Immigration Law as Development Policy: Mexican Guestworkers and the H-2A Visa Program

Last registered on May 23, 2022

Pre-Trial

Trial Information

General Information

Title
Immigration Law as Development Policy: Mexican Guestworkers and the H-2A Visa Program
RCT ID
AEARCTR-0009475
Initial registration date
May 21, 2022

Initial registration date is when the trial was registered.

It corresponds to when the registration was submitted to the Registry to be reviewed for publication.

First published
May 23, 2022, 5:21 PM EDT

First published corresponds to when the trial was first made public on the Registry after being reviewed.

Locations

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Primary Investigator

Affiliation
Stanford University

Other Primary Investigator(s)

PI Affiliation
Stanford University
PI Affiliation
Stanford University
PI Affiliation
J-PAL LAC

Additional Trial Information

Status
On going
Start date
2022-03-28
End date
2022-11-28
Secondary IDs
Prior work
This trial does not extend or rely on any prior RCTs.
Abstract
Migration may be an important component of climate change adaptation, especially for residents of low-income countries. Individuals may migrate away as a coping mechanism in response to unforeseen and sudden environmental shocks, such as droughts, floods, or earthquakes. One key policy challenge is how to design migration options that will allow workers to access labor markets safely and legally. This project will study the poverty impact of providing rural Mexican workers living in highly climate-prone areas with a legal short-term seasonal work visa to live and work in the agricultural sector in the U.S. To that end, this RCT will evaluate the effect of the H-2A program on (1) guestworkers, (2) sending households, (3) agricultural workers in the U.S., and (4) broader communities in Mexico. We will track a sample of treated workers (those who receive an H-2A visa) as they move from Mexico to the U.S. and interview them in both Mexico and the U.S. We will also track a sample of control workers (those who do not receive an H-2A visa), interview them in Mexico, and follow up either in person in Mexico or remotely if they have relocated. We will collect respondent survey data on a series of outcomes relating to socioeconomic status, investment decisions, household consumption, migratory history, as well as experiences with climate change, crime/violence, and victimization.
External Link(s)

Registration Citation

Citation
Gomar, Daniel et al. 2022. "Immigration Law as Development Policy: Mexican Guestworkers and the H-2A Visa Program." AEA RCT Registry. May 23. https://doi.org/10.1257/rct.9475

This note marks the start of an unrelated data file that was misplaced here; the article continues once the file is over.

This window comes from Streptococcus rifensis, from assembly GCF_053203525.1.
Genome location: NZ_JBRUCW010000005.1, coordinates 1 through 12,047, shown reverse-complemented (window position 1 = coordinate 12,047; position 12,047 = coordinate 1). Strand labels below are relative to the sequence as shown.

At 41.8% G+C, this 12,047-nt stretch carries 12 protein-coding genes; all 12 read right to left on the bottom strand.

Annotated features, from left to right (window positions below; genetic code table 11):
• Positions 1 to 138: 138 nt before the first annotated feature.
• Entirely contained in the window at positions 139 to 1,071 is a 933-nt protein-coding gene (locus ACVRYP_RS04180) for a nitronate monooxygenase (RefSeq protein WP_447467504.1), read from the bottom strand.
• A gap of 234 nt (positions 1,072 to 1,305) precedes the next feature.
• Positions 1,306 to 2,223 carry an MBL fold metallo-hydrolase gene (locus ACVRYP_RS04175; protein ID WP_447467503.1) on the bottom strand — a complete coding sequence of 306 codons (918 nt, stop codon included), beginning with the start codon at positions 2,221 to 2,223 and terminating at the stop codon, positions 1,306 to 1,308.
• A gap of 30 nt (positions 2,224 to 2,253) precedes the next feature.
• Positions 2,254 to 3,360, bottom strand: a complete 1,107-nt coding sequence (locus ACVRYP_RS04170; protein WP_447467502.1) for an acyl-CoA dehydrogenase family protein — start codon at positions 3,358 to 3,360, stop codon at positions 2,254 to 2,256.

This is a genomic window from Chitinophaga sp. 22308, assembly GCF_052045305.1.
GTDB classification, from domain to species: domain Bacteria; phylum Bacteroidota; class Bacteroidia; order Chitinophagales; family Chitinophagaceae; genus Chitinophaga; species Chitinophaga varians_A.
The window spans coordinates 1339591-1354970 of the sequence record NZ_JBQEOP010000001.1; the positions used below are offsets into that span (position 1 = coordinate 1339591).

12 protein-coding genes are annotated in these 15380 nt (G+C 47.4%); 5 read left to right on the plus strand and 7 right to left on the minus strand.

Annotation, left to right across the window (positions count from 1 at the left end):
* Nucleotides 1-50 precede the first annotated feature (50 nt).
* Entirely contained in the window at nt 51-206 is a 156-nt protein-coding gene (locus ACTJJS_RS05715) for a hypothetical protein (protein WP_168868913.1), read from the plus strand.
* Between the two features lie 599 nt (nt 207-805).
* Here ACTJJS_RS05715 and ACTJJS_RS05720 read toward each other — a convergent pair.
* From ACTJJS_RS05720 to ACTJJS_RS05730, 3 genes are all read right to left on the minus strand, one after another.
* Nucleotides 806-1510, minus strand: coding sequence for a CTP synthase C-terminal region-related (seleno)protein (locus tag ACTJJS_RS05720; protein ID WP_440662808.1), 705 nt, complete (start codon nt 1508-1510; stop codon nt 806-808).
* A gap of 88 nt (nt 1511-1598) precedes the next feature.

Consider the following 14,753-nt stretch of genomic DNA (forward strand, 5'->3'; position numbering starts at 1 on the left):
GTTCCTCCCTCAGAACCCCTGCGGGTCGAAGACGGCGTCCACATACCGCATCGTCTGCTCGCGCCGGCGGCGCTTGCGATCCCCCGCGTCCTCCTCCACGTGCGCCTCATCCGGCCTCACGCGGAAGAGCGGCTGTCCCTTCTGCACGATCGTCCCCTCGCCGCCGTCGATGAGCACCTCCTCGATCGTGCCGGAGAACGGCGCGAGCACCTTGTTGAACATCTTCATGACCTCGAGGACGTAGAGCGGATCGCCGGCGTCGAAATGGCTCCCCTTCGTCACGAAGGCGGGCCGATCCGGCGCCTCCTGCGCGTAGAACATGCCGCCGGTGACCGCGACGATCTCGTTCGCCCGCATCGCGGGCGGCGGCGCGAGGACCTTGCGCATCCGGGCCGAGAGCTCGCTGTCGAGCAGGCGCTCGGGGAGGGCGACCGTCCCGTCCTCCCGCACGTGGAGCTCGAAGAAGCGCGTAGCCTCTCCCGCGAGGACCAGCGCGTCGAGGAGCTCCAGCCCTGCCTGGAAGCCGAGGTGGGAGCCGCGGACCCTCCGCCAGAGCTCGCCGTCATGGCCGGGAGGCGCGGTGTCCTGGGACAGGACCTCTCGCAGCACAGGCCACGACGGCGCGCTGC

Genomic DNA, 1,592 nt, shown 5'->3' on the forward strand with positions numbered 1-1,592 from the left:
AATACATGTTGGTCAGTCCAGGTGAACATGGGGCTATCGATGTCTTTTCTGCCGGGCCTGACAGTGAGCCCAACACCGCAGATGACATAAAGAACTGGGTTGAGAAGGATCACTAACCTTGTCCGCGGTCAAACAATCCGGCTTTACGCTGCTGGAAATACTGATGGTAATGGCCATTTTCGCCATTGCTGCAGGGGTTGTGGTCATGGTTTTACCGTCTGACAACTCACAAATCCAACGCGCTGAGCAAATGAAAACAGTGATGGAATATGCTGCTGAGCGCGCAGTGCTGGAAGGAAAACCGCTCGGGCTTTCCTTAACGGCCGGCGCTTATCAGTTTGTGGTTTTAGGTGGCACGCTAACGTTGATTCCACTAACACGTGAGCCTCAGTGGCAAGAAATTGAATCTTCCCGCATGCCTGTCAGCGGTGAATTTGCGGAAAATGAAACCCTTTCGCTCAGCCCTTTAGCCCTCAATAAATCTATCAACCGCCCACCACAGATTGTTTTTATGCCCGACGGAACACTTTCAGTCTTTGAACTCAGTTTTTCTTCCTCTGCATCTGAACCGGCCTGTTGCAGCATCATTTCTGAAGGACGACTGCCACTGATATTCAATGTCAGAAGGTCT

Experimental Details

Interventions

Intervention(s)
The aim of this project is to carry out the first scientific evaluation of the H-2A program, which permits U.S. farmers to hire foreign agricultural workers on a temporary or seasonal basis. We will randomize the allocation of H-2A visas to Mexican guestworkers from Michoacán, Oaxaca, and Tlaxcala. Our treatment group will comprise of guestworkers who were randomly allocated a H-2A visa; our control group will consist of those who did not receive a visa to work in the U.S.
Intervention Start Date
2022-03-28
Intervention End Date
2022-11-28

Primary Outcomes

Primary Outcomes (end points)
Socioeconomic status, investment decisions, household consumption, migratory history, experience with climate change, exposure to crime/violence, experience with victimization, experience with inadequate labor conditions in the U.S.
Primary Outcomes (explanation)

Secondary Outcomes

Secondary Outcomes (end points)
Secondary Outcomes (explanation)

Experimental Design

Experimental Design
We will randomize H-2A visas to workers from Michoacán, Oaxaca, and Tlaxcala. For the pilot, we will work with a sample of 100 workers: 50 workers for our control group and 50 for our treatment group. Using recruitment data from our implementing partner in Mexico, we randomly assign 50 recruits into our treatment group. We proceed with a pseudo-control group whereby we first include unvaccinated workers who applied for a H-2A visa but remain ineligible to travel to the U.S. due to their vaccination status. We then randomly assigned workers into the remainder of our control group.
Experimental Design Details
Not available
Randomization Method
Randomization done by a computer.
Randomization Unit
Individual.
Was the treatment clustered?
No

Experiment Characteristics

Sample size: planned number of clusters
N/A
Sample size: planned number of observations
100 guestworkers.
Sample size (or number of clusters) by treatment arms
50 guestworkers treatment, 50 guestworkers control.
Minimum detectable effect size for main outcomes (accounting for sample design and clustering)
Supporting Documents and Materials

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IRB

Institutional Review Boards (IRBs)

IRB Name
Research Compliance Office, Stanford University
IRB Approval Date
2021-02-09
IRB Approval Number
IRB-59508